Clad in a racer’s uniform, holding tight the steering of an electric SUV, Reema Juffali creates history by racing in male-dominated motorsport in Saudi Arabia as the first Saudi woman ever to race on her home soil. In the ultra-conservative Islamic State as Saudi Arabia, Juffail crossed all barriers to compete in Jaguar I-PACE eTROPHY, an all-electric race in Diriyah, near the capital Riyadh on Friday and Saturday.

Juffali has been able to step into the field as a Saudi woman motorist after the world’s only ban by the state on woman motorists was removed in June last year. Crown Prince Mohammed-bin-Salman initiated a liberalisation drive in the state and as a part of it lifted the ban that restricted women from driving and racing as motorists.

Key Takeaways:

  • Reema Juffali, 27, becomes the first Saudi woman motorist to race in motorsport held in Saudi Arabia.
  • Juffali competed in Jaguar I-PACE eTROPHY, an all-electric race in Diriyah, near the capital Riyadh on Friday and Saturday.
  •  Being the first Saudi woman to do that, she was recognised by the organisers as the VIP guest driver.   
  • She first participated in F4 British Championship at Brands Hatch in April.
  • Saudi Arabia had put a ban on woman motorists until June of last year when Crown Prince Mohammed bin Salman lifted the ban.  

Juffali’s enterprise as a Saudi woman motorist

In the Islamic State that is considered as the “ultra-conservative” towards women and even had the world’s only ban on woman motorists, Juffali’s enterprise is remarkable. 27-year-old Juffali made her debut as woman motorist months after the decade-old ban was finally lifted. She first participated in F4 British Championship at Brands Hatch in April. However, she was just one of the few Saudi women who possessed a driving licence and raced as motorists across the world.

“Many [people] are surprised by all the changes happening in Saudi. Seeing me in a car, racing… For a lot of people, it’s a surprise, but I am happy to surprise people.”

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According to a report by Times of Israel , in an interview with AFP or Agence France- Presse, Juffali said, “For a lot of women who haven’t had the opportunity to learn how to drive, to get behind the wheel is definitely something scary. For a lot of women in Saudi, it’s something so far away.”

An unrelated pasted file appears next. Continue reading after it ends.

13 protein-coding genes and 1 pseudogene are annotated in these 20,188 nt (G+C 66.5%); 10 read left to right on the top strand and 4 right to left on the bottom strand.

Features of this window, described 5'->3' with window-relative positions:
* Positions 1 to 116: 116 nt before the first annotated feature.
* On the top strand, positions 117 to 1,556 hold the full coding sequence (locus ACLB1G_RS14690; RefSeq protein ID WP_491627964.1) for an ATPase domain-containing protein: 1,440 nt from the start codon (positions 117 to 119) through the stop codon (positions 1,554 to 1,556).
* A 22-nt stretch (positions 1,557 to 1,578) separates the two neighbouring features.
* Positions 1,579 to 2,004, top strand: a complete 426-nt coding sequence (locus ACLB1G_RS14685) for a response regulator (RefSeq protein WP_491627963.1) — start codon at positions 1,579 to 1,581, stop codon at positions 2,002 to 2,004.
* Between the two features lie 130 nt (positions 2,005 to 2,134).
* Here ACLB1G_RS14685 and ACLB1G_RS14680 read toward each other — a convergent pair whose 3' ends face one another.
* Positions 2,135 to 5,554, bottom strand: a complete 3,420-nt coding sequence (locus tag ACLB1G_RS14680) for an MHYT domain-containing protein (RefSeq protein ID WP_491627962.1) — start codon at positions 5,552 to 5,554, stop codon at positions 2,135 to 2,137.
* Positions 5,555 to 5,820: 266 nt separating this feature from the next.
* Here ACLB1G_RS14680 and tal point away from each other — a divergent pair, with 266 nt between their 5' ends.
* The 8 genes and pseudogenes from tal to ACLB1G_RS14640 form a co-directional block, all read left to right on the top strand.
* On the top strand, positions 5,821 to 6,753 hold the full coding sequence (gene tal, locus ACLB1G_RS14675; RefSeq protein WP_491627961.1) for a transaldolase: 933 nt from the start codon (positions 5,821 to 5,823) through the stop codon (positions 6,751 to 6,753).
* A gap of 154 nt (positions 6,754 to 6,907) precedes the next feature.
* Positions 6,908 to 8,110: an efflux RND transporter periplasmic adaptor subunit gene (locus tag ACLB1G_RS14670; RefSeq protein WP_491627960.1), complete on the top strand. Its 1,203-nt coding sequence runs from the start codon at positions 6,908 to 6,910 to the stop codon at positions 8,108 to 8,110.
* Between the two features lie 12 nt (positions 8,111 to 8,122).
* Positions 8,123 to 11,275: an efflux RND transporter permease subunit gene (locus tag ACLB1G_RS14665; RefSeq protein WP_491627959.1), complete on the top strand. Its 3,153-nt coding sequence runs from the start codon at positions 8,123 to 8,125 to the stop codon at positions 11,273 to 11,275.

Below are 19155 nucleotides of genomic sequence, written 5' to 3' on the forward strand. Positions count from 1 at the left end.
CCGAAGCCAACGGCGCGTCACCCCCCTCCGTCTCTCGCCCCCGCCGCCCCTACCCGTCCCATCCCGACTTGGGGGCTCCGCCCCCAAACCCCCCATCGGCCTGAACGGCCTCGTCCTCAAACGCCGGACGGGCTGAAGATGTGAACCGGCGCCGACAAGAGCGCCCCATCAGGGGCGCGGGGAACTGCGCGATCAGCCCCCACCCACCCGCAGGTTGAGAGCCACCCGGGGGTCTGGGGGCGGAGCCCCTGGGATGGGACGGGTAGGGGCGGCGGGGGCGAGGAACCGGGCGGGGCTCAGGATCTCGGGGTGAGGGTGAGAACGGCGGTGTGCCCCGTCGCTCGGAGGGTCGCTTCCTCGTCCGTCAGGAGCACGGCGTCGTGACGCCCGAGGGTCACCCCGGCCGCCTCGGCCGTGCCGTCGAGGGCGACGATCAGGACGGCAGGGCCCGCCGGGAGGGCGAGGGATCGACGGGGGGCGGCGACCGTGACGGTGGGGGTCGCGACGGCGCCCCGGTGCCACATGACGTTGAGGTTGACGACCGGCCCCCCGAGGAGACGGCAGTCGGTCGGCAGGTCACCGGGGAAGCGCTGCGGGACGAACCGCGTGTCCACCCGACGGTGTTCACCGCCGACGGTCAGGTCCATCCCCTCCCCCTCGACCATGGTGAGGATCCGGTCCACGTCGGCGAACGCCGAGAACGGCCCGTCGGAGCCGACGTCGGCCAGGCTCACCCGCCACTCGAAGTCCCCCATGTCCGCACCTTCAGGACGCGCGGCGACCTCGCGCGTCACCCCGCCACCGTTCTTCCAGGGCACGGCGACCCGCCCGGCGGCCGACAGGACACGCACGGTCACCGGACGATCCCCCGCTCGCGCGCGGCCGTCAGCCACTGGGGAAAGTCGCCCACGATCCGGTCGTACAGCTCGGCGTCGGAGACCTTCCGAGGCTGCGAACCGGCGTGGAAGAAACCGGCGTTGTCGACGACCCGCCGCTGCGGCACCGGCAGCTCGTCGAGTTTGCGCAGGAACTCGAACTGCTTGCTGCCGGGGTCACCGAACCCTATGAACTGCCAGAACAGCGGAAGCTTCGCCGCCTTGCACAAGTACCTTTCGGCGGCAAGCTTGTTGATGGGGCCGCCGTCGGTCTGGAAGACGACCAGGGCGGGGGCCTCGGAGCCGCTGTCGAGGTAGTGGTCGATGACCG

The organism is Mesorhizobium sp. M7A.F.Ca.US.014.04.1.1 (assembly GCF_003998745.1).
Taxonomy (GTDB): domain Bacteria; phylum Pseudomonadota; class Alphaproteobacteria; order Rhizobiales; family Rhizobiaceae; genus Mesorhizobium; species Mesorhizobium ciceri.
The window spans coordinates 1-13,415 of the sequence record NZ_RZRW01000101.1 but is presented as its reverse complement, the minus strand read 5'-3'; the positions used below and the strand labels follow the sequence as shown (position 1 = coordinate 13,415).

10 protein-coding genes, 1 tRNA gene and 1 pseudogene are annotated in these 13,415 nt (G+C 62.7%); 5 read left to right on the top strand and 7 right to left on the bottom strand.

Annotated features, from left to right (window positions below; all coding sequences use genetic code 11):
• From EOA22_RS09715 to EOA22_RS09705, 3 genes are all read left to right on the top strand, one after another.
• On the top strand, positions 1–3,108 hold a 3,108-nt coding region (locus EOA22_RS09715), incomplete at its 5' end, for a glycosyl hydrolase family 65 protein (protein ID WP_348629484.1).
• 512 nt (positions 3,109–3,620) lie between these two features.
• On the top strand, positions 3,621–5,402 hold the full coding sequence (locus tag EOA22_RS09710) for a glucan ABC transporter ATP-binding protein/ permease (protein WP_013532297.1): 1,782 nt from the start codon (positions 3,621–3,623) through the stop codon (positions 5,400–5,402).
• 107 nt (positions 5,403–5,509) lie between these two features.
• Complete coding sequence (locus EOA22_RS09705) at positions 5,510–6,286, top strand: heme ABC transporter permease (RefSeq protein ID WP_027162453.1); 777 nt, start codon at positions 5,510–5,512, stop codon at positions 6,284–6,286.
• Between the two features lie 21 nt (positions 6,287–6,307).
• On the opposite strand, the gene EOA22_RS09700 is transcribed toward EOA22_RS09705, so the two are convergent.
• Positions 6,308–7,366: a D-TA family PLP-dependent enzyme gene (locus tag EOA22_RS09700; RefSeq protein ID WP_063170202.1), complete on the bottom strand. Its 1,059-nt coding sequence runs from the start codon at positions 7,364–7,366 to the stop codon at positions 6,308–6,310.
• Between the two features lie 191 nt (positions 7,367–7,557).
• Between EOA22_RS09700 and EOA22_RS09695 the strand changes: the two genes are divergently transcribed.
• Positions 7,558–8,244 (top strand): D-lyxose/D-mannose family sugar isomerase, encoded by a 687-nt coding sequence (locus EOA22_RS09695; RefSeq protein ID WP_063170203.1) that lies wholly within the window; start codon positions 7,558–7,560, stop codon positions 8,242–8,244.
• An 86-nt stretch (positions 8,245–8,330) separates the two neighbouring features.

The “watershed” moment as Juffali becomes the first-ever

However, in a table-turning moment, Juffali participated as a motorist in motorsport happening within the state. Being the first Saudi woman to do that, she was recognised by the organisers as the VIP guest driver.

While driving her black-and-green Jaguar I-Pace, Jufali told AFP, “The ban was lifted last year and I never expected to race professionally. The fact that I am doing it… is amazing,”

In an interview with AFP, Prince Abdulaziz bin Turki al-Faisal, Saudi Arabia’s sports authority chief said, “It is indeed a watershed moment for the kingdom. Reema will have thousands cheering her on, as a professional racing driver.”

Juffali exemplifies a surprising change

With hope and dream in her eyes, while holding her steering, Juffali added, “My dream is to one day race at Le Mans — a 24-hour competition in France that is one of the world’s most prestigious and gruelling.”

Prince Abdulaziz bin Turki al-Faisal, Saudi Arabia’s sports authority chief said, “It is indeed a watershed moment for the kingdom. Reema will have thousands cheering her on, as a professional racing driver.”

Reema Juffali sets a benchmark of how women can dream and achieve it despite the restrictions. Hailing from the western city of Jeddah and completing her education from the US, Juffali exemplifies a change in the orthodox of the Islamic State. She said, “Many [people] are surprised by all the changes happening in Saudi. Seeing me in a car, racing… For a lot of people, it’s a surprise, but I am happy to surprise people.”

Picture Credit: Gulf News

Rudrani Kumari is an intern with SheThePeople.TV

Also Read: Women Can Now Join Armed Forces: Saudi Arabia

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